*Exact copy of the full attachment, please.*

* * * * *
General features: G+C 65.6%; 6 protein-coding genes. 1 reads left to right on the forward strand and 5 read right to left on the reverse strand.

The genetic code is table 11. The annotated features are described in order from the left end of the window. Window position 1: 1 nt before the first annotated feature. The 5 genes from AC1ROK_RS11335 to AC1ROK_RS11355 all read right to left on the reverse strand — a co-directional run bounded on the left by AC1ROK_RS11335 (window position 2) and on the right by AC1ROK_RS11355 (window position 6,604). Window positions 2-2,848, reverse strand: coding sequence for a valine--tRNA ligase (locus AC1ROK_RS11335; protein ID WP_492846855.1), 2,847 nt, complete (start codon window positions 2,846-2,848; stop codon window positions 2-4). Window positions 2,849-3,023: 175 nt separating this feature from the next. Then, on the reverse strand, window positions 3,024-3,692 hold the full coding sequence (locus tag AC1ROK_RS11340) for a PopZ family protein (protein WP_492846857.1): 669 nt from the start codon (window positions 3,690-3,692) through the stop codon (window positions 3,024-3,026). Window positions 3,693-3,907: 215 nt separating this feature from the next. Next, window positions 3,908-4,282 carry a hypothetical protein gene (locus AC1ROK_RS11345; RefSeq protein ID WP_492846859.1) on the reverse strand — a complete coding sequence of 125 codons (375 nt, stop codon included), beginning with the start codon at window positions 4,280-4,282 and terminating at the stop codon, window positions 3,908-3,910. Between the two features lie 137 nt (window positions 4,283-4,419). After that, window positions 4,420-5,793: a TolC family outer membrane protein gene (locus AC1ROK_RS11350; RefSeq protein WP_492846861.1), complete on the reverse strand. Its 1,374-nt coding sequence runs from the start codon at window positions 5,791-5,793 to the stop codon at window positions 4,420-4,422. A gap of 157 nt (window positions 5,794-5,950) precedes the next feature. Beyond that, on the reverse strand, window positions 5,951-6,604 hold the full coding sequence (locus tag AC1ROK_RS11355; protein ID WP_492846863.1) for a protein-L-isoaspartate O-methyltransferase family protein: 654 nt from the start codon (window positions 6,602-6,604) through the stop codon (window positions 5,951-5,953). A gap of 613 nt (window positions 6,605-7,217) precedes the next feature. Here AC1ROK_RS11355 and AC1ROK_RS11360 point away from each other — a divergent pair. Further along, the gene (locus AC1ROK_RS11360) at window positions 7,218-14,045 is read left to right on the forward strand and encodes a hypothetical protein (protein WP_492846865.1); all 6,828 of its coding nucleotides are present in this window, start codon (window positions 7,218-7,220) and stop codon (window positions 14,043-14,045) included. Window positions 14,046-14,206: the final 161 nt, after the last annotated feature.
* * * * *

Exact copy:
General features: G+C 65.6%; 6 protein-coding genes. 1 reads left to right on the forward strand and 5 read right to left on the reverse strand.

The genetic code is table 11. The annotated features are described in order from the left end of the window. Window position 1: 1 nt before the first annotated feature. The 5 genes from AC1ROK_RS11335 to AC1ROK_RS11355 all read right to left on the reverse strand — a co-directional run bounded on the left by AC1ROK_RS11335 (window position 2) and on the right by AC1ROK_RS11355 (window position 6,604). Window positions 2-2,848, reverse strand: coding sequence for a valine--tRNA ligase (locus AC1ROK_RS11335; protein ID WP_492846855.1), 2,847 nt, complete (start codon window positions 2,846-2,848; stop codon window positions 2-4). Window positions 2,849-3,023: 175 nt separating this feature from the next. Then, on the reverse strand, window positions 3,024-3,692 hold the full coding sequence (locus tag AC1ROK_RS11340) for a PopZ family protein (protein WP_492846857.1): 669 nt from the start codon (window positions 3,690-3,692) through the stop codon (window positions 3,024-3,026). Window positions 3,693-3,907: 215 nt separating this feature from the next. Next, window positions 3,908-4,282 carry a hypothetical protein gene (locus AC1ROK_RS11345; RefSeq protein ID WP_492846859.1) on the reverse strand — a complete coding sequence of 125 codons (375 nt, stop codon included), beginning with the start codon at window positions 4,280-4,282 and terminating at the stop codon, window positions 3,908-3,910. Between the two features lie 137 nt (window positions 4,283-4,419). After that, window positions 4,420-5,793: a TolC family outer membrane protein gene (locus AC1ROK_RS11350; RefSeq protein WP_492846861.1), complete on the reverse strand. Its 1,374-nt coding sequence runs from the start codon at window positions 5,791-5,793 to the stop codon at window positions 4,420-4,422. A gap of 157 nt (window positions 5,794-5,950) precedes the next feature. Beyond that, on the reverse strand, window positions 5,951-6,604 hold the full coding sequence (locus tag AC1ROK_RS11355; protein ID WP_492846863.1) for a protein-L-isoaspartate O-methyltransferase family protein: 654 nt from the start codon (window positions 6,602-6,604) through the stop codon (window positions 5,951-5,953). A gap of 613 nt (window positions 6,605-7,217) precedes the next feature. Here AC1ROK_RS11355 and AC1ROK_RS11360 point away from each other — a divergent pair. Further along, the gene (locus AC1ROK_RS11360) at window positions 7,218-14,045 is read left to right on the forward strand and encodes a hypothetical protein (protein WP_492846865.1); all 6,828 of its coding nucleotides are present in this window, start codon (window positions 7,218-7,220) and stop codon (window positions 14,043-14,045) included. Window positions 14,046-14,206: the final 161 nt, after the last annotated feature.